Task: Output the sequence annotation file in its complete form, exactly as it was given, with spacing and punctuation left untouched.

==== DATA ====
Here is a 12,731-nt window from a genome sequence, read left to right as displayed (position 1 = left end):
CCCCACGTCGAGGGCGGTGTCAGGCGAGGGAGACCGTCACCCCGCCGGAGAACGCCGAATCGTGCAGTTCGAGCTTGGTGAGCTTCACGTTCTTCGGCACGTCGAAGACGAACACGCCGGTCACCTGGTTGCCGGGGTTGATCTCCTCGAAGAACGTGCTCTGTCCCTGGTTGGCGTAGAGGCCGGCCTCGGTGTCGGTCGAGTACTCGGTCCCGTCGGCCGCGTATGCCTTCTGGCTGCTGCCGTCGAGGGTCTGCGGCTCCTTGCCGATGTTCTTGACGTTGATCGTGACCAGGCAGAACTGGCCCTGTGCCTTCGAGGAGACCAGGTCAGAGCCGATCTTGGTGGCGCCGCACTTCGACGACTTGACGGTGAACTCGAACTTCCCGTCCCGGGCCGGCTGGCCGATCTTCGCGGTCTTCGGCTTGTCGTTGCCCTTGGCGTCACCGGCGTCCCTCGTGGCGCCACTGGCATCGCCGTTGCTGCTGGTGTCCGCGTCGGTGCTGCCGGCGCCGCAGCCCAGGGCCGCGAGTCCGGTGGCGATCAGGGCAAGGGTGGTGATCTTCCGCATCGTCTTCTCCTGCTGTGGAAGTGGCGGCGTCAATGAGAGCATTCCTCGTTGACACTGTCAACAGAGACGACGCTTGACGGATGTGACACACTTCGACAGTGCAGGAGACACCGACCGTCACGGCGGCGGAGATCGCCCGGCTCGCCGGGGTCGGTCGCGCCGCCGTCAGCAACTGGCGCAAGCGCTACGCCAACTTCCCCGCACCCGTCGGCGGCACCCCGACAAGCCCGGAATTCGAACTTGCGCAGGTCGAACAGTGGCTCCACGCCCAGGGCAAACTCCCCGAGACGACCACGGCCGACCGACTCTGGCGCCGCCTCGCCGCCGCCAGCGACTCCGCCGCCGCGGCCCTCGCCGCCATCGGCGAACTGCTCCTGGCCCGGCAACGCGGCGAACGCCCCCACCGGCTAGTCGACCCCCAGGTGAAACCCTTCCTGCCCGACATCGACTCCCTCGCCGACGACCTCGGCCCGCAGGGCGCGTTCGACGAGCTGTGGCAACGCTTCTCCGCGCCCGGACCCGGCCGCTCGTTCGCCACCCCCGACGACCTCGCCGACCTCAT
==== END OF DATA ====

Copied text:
Here is a 12,731-nt window from a genome sequence, read left to right as displayed (position 1 = left end):
CCCCACGTCGAGGGCGGTGTCAGGCGAGGGAGACCGTCACCCCGCCGGAGAACGCCGAATCGTGCAGTTCGAGCTTGGTGAGCTTCACGTTCTTCGGCACGTCGAAGACGAACACGCCGGTCACCTGGTTGCCGGGGTTGATCTCCTCGAAGAACGTGCTCTGTCCCTGGTTGGCGTAGAGGCCGGCCTCGGTGTCGGTCGAGTACTCGGTCCCGTCGGCCGCGTATGCCTTCTGGCTGCTGCCGTCGAGGGTCTGCGGCTCCTTGCCGATGTTCTTGACGTTGATCGTGACCAGGCAGAACTGGCCCTGTGCCTTCGAGGAGACCAGGTCAGAGCCGATCTTGGTGGCGCCGCACTTCGACGACTTGACGGTGAACTCGAACTTCCCGTCCCGGGCCGGCTGGCCGATCTTCGCGGTCTTCGGCTTGTCGTTGCCCTTGGCGTCACCGGCGTCCCTCGTGGCGCCACTGGCATCGCCGTTGCTGCTGGTGTCCGCGTCGGTGCTGCCGGCGCCGCAGCCCAGGGCCGCGAGTCCGGTGGCGATCAGGGCAAGGGTGGTGATCTTCCGCATCGTCTTCTCCTGCTGTGGAAGTGGCGGCGTCAATGAGAGCATTCCTCGTTGACACTGTCAACAGAGACGACGCTTGACGGATGTGACACACTTCGACAGTGCAGGAGACACCGACCGTCACGGCGGCGGAGATCGCCCGGCTCGCCGGGGTCGGTCGCGCCGCCGTCAGCAACTGGCGCAAGCGCTACGCCAACTTCCCCGCACCCGTCGGCGGCACCCCGACAAGCCCGGAATTCGAACTTGCGCAGGTCGAACAGTGGCTCCACGCCCAGGGCAAACTCCCCGAGACGACCACGGCCGACCGACTCTGGCGCCGCCTCGCCGCCGCCAGCGACTCCGCCGCCGCGGCCCTCGCCGCCATCGGCGAACTGCTCCTGGCCCGGCAACGCGGCGAACGCCCCCACCGGCTAGTCGACCCCCAGGTGAAACCCTTCCTGCCCGACATCGACTCCCTCGCCGACGACCTCGGCCCGCAGGGCGCGTTCGACGAGCTGTGGCAACGCTTCTCCGCGCCCGGACCCGGCCGCTCGTTCGCCACCCCCGACGACCTCGCCGACCTCAT